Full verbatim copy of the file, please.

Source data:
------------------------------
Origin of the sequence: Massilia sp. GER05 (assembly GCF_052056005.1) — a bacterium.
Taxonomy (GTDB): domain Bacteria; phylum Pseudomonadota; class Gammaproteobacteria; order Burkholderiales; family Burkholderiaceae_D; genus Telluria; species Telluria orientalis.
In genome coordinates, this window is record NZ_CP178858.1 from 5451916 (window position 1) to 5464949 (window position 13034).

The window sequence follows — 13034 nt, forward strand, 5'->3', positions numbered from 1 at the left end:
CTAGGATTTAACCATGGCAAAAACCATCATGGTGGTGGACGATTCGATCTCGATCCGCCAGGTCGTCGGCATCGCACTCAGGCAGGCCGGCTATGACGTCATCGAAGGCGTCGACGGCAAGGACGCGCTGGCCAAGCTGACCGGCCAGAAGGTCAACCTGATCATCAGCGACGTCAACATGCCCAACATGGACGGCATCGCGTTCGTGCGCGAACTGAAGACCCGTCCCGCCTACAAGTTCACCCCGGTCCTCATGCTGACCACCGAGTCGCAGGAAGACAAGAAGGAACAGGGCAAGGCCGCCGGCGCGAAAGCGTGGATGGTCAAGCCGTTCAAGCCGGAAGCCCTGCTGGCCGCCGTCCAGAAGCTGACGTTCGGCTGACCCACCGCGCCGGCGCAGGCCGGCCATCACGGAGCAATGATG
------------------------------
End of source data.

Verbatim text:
Origin of the sequence: Massilia sp. GER05 (assembly GCF_052056005.1) — a bacterium.
Taxonomy (GTDB): domain Bacteria; phylum Pseudomonadota; class Gammaproteobacteria; order Burkholderiales; family Burkholderiaceae_D; genus Telluria; species Telluria orientalis.
In genome coordinates, this window is record NZ_CP178858.1 from 5451916 (window position 1) to 5464949 (window position 13034).

The window sequence follows — 13034 nt, forward strand, 5'->3', positions numbered from 1 at the left end:
CTAGGATTTAACCATGGCAAAAACCATCATGGTGGTGGACGATTCGATCTCGATCCGCCAGGTCGTCGGCATCGCACTCAGGCAGGCCGGCTATGACGTCATCGAAGGCGTCGACGGCAAGGACGCGCTGGCCAAGCTGACCGGCCAGAAGGTCAACCTGATCATCAGCGACGTCAACATGCCCAACATGGACGGCATCGCGTTCGTGCGCGAACTGAAGACCCGTCCCGCCTACAAGTTCACCCCGGTCCTCATGCTGACCACCGAGTCGCAGGAAGACAAGAAGGAACAGGGCAAGGCCGCCGGCGCGAAAGCGTGGATGGTCAAGCCGTTCAAGCCGGAAGCCCTGCTGGCCGCCGTCCAGAAGCTGACGTTCGGCTGACCCACCGCGCCGGCGCAGGCCGGCCATCACGGAGCAATGATG